GOP senators are making all kinds of excuses to acquit Trump for inciting a riot

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Sen. Lindsey Graham (R-SC) declared the 'Not Guilty' vote was 'growing' after Republicans watched harrowing videos of the pro-Trump mob waging the insurrection.

House Democratic impeachment managers on Wednesday presented hours of evidence showing how they believed Donald Trump incited the mob that waged the deadly Jan. 6 riot at the U.S. Capitol, including previously unseen security footage that showed just how close the insurrectionists came to lawmakers — evidence that shows the day could have been even more deadly.

Yet rather than being moved to convict Trump, Senate Republicans left the second day of the impeachment trial with excuses about why they still support acquitting Trump, and some even proclaimed they are more sure in their decision that Trump should not face punishment.

"The 'Not Guilty' vote is growing after today," Sen. Lindsey Graham (R-SC) tweeted after Wednesday's trial, which included evidence that the insurrectionists were reading Trump's tweets during the attack to justify why they were there and why they should continue using violence to block the certification of President Joe Biden's victory. "I think most Republicans found the presentation by the House Managers offensive and absurd."

After Wednesday's presentation, Sen. Rick Scott (R-FL) declared the trial to be a "complete waste of time."

"Look, I've been clear that I wish the president had said something faster when they broke into it, but, you know, I've watched what he said. He's never said when somebody should break in — [he] actually said that people should do this peacefully," Scott said, according to NBC News.

Sen. Ted Cruz (R-TX) — who was one of the ring leaders of the plot to block certification of President Joe Biden's Electoral College win — also said he was not moved to believe Trump was responsible for the insurrection.

"They spent a great deal of time focusing on the horrific acts of violence that were played out by the criminals, but the language from the president doesn’t come close to meeting the legal standard for incitement," Cruz said, according to BuzzFeed News reporter Paul McLeod.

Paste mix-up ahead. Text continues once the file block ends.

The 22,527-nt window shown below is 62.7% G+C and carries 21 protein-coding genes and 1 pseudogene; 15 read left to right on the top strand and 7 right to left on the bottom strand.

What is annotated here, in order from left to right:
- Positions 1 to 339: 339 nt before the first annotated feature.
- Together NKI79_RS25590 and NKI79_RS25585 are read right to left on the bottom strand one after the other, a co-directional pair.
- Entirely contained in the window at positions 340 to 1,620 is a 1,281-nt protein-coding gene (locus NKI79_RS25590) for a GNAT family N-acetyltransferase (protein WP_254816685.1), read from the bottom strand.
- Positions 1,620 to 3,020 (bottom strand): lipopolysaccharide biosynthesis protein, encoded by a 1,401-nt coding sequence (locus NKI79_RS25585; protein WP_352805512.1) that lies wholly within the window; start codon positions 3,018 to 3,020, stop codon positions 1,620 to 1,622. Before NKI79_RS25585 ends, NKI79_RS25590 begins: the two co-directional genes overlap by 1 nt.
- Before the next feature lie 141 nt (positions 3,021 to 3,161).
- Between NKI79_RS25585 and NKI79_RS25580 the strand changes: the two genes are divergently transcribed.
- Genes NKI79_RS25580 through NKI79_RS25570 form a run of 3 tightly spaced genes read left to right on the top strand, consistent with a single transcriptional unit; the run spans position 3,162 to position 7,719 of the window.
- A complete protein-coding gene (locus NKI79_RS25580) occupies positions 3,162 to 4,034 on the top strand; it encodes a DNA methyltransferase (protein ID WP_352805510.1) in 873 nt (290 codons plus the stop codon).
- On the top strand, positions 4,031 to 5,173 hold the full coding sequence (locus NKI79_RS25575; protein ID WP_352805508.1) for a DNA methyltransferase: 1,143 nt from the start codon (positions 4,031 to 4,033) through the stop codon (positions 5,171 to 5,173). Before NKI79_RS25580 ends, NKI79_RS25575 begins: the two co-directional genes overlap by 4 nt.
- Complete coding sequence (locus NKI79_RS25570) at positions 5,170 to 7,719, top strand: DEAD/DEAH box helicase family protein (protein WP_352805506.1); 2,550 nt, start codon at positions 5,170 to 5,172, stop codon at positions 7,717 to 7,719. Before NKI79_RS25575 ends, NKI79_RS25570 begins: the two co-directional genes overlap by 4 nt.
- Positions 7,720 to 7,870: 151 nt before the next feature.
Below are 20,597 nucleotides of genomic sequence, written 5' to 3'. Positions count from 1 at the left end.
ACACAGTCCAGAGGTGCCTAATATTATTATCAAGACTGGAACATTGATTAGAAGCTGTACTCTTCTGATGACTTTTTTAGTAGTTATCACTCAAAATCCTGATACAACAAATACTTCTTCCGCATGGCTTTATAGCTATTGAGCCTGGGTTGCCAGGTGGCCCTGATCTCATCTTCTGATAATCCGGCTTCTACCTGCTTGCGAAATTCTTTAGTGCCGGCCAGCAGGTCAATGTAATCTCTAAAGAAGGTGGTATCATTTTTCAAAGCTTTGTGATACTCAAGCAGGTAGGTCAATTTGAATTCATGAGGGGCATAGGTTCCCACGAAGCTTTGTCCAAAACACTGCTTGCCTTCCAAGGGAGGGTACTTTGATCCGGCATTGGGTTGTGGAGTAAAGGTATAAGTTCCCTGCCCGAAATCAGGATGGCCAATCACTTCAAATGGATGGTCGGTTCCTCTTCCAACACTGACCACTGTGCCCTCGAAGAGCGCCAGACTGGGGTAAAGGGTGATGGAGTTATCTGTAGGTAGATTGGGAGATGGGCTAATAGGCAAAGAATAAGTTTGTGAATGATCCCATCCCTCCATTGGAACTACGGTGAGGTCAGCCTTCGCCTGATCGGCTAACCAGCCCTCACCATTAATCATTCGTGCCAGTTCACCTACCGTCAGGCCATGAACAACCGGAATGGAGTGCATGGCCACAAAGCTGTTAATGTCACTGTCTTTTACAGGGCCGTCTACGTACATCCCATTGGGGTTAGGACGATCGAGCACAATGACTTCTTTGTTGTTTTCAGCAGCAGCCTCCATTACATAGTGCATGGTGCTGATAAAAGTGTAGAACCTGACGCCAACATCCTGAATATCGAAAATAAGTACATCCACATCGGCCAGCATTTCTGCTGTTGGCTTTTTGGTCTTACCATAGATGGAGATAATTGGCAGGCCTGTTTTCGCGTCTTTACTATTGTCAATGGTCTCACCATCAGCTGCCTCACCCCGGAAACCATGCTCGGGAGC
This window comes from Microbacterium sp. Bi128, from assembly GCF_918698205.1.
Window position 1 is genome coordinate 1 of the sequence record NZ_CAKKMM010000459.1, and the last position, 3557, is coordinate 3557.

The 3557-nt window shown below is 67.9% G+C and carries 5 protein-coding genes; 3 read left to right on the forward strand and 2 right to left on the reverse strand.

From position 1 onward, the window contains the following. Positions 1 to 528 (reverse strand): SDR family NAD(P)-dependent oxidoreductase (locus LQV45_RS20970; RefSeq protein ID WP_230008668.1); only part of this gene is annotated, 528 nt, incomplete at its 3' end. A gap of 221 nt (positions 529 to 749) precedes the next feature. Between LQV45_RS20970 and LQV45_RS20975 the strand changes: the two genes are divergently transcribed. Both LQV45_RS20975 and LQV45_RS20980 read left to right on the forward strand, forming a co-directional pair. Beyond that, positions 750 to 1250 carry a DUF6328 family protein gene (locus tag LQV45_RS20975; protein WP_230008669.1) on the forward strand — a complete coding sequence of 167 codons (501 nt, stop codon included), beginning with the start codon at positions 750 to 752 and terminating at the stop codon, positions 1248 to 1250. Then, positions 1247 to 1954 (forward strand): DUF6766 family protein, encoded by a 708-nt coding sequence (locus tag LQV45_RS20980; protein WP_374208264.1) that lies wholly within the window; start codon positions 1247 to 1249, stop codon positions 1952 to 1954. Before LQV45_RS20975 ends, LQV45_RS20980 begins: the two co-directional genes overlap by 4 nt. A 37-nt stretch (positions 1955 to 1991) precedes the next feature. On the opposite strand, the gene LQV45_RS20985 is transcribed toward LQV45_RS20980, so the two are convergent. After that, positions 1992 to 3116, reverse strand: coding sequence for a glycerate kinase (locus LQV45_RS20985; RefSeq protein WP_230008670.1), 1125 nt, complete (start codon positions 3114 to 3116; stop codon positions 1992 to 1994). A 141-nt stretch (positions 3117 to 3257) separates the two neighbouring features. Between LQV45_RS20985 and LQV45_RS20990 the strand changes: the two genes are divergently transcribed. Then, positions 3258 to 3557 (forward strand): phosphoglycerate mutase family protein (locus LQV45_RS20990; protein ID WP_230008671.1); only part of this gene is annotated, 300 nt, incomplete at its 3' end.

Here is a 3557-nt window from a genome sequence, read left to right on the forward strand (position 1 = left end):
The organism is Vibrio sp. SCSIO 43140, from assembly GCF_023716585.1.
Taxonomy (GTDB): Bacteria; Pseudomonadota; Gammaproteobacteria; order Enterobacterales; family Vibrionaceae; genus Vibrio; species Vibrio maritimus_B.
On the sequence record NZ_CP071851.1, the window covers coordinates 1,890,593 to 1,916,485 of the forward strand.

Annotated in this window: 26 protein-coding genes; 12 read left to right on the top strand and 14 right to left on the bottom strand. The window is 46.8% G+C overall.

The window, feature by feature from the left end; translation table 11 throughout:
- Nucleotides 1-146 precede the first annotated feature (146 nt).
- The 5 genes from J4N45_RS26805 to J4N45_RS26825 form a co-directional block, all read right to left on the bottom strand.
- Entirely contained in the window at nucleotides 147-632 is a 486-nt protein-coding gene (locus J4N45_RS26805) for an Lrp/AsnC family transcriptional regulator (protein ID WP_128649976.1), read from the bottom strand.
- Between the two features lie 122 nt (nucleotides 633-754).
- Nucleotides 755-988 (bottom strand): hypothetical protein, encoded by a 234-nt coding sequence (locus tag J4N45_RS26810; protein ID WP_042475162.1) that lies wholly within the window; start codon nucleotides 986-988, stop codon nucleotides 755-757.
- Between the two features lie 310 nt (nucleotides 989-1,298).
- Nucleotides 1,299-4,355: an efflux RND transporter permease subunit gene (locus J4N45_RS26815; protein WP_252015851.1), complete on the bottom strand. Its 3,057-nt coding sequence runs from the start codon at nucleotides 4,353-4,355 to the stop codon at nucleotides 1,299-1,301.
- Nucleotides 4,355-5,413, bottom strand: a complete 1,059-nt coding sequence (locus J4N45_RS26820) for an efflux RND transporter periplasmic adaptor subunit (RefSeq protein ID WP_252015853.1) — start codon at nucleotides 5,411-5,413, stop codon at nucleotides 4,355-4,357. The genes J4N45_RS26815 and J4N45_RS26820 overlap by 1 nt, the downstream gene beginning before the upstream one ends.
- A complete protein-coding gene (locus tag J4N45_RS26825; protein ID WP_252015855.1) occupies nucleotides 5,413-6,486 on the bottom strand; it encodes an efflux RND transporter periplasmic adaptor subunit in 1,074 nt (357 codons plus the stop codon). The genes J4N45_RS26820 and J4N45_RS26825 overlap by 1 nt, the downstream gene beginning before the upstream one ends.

However, the House impeachment managers spent hours of the day laying out in detail how Trump spent months sowing doubt in the election, telling his supporters that the election was stolen, and encouraging them to "fight" as they marched to the Capitol. Once the mob broke in, Trump then waited hours to make any statements at all and in fact sided with the insurrectionists at the end of the day, telling them they were "very special" and implying attack was punishment for Congress not bending to his will to overturn Biden's win.

What's more, the managers presented evidence that Trump was told by Sen. Tommy Tuberville (R-AL) that Vice President Mike Pence had been evacuated from the Senate chamber because the mob had closed in, and almost immediately after that, Trump tweeted out an attack against Pence, saying Pence did not have the "courage" to stop the certification of the vote.

"The prosecution is compelling. Donald Trump incited and directed the insurrection. He knew what he was doing. I cannot imagine how any Senator could vote against removal," Rep. Adam Kinzinger (R-IL), one of the 10 House Republicans to vote to impeach Trump, tweeted Wednesday night.

Yet that is exactly what Senate Republicans are saying.

In order to secure a conviction, House Democratic impeachment managers need to convince 17 Senate Republicans.

So far, only six Republicans thought the impeachment trial itself was constitutional. And it's not a given that those six Republicans will vote to convict Trump for inciting the insurrection.

The impeachment trial resumes at noon on Thursday, when the Democratic impeachment managers will continue their presentation.

Published with permission of The American Independent Foundation.